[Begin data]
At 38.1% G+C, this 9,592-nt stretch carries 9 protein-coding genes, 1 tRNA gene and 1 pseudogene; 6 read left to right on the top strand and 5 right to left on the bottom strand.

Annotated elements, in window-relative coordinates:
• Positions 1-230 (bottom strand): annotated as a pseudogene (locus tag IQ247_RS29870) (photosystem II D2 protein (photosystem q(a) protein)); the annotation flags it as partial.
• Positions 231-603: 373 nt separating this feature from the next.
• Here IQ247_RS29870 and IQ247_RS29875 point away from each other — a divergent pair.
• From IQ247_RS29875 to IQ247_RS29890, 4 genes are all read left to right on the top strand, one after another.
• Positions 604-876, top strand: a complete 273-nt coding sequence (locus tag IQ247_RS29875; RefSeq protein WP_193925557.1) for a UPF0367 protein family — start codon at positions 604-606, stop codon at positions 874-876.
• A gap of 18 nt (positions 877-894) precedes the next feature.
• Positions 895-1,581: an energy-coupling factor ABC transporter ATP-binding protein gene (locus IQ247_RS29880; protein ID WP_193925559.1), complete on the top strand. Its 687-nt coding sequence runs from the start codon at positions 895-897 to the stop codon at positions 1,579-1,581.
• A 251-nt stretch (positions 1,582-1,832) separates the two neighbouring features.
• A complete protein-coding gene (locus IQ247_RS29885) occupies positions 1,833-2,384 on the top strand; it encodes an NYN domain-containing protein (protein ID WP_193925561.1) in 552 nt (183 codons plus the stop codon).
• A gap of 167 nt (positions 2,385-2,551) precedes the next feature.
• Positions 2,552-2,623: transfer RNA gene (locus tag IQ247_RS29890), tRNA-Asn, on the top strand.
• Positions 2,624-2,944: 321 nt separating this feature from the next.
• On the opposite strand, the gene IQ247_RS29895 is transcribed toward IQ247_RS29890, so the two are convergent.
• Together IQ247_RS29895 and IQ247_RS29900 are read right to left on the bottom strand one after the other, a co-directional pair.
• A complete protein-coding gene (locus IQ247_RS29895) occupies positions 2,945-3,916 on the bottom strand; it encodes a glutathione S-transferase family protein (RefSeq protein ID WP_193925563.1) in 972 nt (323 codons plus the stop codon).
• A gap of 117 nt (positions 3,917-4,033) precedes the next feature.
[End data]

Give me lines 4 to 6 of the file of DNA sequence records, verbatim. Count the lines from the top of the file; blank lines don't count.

• Positions 231-603: 373 nt separating this feature from the next.
• Here IQ247_RS29870 and IQ247_RS29875 point away from each other — a divergent pair.
• From IQ247_RS29875 to IQ247_RS29890, 4 genes are all read left to right on the top strand, one after another.